Associate of Arts
Develop a strong biblical theology of mission for practical engagement in a world that needs to know Jesus Christ. Learn skills for understanding both the uniqueness of the world's different cultures and the increasing interconnectedness of these different social contexts through processes often referred to as globalization.
This degree is designed to provide initial preparation for students interested in careers and ministry of a cross-cultural nature. The program draws on the disciplines of biblical studies and theology, arts and science, and Christian ministry in order to introduce students to a critical understanding of the challenges of living and working in a culture other than their own. Students learn about how to communicate effectively across cultural boundaries while avoiding an ethnocentric perspective.
(63 credit hours)
(30 credit hours)
(24 credit hours)
(9-15 credit hours)
Tim grew up in the Democratic Republic of Congo (DRC) as the son of American Baptist missionaries. He gave his life to Christ early in life, and after graduating from the American School of Kinshasa in 1969, he went to Easter College, where he did a BA in Sociology under Tony Campolo at Eastern Baptist College (now Eastern University). It was during his subsequent MAR studies at Westminster Seminary that he felt the Lord was leading him to mission work in the country where he had grown up. On the way there, he met Susan, and they were married in 1982. They have four children, all born during the years that they were working in Congo (1982 to 1996).
After that time in Congo, Tim went on to do a PhD in Intercultural Studies at Trinity Evangelical Divinity School, completing that degree in 2005. This was the same year that he began teaching at Briercrest, where he is program coordinator (with Alan Guenther) of the Global Studies program. During the summers, he often returns to the Congo where he continues to be involved in teaching and leadership training at various levels.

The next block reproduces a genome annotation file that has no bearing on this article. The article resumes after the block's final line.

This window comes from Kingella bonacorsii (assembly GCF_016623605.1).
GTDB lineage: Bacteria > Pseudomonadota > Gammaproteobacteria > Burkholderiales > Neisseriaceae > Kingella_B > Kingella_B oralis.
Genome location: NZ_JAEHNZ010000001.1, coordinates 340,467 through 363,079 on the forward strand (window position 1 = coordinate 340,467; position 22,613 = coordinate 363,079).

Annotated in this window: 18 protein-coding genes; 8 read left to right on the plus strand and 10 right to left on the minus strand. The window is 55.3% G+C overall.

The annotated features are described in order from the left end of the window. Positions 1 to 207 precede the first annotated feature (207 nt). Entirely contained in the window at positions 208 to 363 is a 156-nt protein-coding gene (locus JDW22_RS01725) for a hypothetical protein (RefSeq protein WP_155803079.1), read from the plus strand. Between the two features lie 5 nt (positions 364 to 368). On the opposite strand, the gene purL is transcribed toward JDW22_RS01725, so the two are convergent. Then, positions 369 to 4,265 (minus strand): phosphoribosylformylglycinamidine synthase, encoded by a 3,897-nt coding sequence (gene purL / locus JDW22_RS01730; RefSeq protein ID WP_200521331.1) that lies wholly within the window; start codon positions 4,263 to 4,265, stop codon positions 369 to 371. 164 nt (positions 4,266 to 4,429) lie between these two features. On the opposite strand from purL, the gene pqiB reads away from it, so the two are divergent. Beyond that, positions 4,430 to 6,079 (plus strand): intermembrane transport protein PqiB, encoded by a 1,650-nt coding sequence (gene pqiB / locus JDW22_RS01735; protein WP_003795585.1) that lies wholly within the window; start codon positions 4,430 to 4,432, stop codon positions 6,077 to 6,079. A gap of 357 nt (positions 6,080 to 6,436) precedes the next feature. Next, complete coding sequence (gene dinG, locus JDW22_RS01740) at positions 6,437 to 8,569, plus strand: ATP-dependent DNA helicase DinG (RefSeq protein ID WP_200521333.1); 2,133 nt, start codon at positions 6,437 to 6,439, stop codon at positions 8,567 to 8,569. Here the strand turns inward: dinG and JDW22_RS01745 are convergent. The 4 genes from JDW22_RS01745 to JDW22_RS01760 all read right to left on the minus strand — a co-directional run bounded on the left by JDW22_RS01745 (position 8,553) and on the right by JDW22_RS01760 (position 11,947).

Alan Guenther's interest in the history of Islam is based in large measure on the four years he lived in Pakistan from 1988 to 1992 while serving as a missionary with The Evangelical Alliance Mission (TEAM). Upon returning from Pakistan, he pursued academic studies at the Institute of Islamic Studies at McGill University in Montreal, completing both his graduate degrees there.
The focus of his research has been the historical development of the Muslim community in British India in the late 19th century as well as the interaction of Muslims with Christian missionaries in that time period. His involvement in Mennonite, Plymouth Brethren, and, most recently, Free Methodist churches has also stimulated him to research in their histories and become involved in their historical societies. Since 2005, he has had the opportunity to teach courses not only on the history of Islam, but also on the history of Christianity more broadly at Briercrest College and Seminary in his home province of Saskatchewan.